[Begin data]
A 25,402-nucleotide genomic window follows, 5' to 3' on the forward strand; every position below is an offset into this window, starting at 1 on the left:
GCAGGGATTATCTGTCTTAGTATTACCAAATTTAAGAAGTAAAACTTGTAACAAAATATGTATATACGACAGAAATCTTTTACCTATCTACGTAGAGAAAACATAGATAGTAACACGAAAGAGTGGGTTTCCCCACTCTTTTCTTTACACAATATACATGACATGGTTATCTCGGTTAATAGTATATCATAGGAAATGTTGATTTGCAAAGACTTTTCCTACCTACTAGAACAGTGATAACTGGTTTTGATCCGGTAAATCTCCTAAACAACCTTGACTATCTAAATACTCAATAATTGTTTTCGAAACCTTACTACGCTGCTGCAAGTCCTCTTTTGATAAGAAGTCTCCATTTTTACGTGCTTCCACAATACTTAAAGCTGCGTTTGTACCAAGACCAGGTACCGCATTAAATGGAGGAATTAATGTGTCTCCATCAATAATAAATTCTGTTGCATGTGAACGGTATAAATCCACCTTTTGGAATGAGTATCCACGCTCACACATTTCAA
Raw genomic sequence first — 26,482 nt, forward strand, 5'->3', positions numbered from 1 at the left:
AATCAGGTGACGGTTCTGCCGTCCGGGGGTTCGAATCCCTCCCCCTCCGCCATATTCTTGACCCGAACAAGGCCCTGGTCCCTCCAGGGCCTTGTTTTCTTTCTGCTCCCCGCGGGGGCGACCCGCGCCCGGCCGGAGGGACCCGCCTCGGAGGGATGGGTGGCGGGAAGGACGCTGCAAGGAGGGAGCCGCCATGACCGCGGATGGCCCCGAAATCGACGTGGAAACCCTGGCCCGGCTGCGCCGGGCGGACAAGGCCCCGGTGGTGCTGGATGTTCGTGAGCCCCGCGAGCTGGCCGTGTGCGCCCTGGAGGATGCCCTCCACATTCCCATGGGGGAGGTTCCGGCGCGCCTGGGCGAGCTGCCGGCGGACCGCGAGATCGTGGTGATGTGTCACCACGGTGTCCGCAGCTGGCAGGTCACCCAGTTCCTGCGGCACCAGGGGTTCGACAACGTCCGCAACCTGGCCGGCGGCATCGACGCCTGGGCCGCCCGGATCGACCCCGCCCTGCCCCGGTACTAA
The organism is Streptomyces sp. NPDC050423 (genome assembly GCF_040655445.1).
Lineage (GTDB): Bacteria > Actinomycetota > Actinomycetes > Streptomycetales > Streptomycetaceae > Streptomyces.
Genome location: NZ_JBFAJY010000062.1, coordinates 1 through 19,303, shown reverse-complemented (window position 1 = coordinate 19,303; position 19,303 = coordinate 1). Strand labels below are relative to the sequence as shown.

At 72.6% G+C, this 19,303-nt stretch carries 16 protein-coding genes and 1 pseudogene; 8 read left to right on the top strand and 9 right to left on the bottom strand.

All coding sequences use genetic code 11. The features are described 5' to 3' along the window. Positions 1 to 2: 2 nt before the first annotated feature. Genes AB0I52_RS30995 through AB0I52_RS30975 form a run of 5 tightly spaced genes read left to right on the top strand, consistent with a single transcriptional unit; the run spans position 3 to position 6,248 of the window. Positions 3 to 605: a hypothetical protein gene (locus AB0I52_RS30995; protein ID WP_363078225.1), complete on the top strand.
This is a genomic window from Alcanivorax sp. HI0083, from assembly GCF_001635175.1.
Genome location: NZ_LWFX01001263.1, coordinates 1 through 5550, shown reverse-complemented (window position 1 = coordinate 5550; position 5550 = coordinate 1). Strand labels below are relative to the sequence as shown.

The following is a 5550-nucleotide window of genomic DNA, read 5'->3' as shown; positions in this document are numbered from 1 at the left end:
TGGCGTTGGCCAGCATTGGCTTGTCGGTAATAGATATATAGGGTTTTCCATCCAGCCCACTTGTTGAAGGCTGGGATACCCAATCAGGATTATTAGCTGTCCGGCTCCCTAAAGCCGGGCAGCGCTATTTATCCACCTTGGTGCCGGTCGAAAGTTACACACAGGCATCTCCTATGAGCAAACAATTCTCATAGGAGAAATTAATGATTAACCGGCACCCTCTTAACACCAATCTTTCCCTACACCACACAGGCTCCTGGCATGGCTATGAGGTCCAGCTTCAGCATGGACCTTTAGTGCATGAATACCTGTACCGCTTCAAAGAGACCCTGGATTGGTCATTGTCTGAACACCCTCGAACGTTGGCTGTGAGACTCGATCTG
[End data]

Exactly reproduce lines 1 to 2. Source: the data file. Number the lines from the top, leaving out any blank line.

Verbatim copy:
A 25,402-nucleotide genomic window follows, 5' to 3' on the forward strand; every position below is an offset into this window, starting at 1 on the left:
GCAGGGATTATCTGTCTTAGTATTACCAAATTTAAGAAGTAAAACTTGTAACAAAATATGTATATACGACAGAAATCTTTTACCTATCTACGTAGAGAAAACATAGATAGTAACACGAAAGAGTGGGTTTCCCCACTCTTTTCTTTACACAATATACATGACATGGTTATCTCGGTTAATAGTATATCATAGGAAATGTTGATTTGCAAAGACTTTTCCTACCTACTAGAACAGTGATAACTGGTTTTGATCCGGTAAATCTCCTAAACAACCTTGACTATCTAAATACTCAATAATTGTTTTCGAAACCTTACTACGCTGCTGCAAGTCCTCTTTTGATAAGAAGTCTCCATTTTTACGTGCTTCCACAATACTTAAAGCTGCGTTTGTACCAAGACCAGGTACCGCATTAAATGGAGGAATTAATGTGTCTCCATCAATAATAAATTCTGTTGCATGTGAACGGTATAAATCCACCTTTTGGAATGAGTATCCACGCTCACACATTTCAA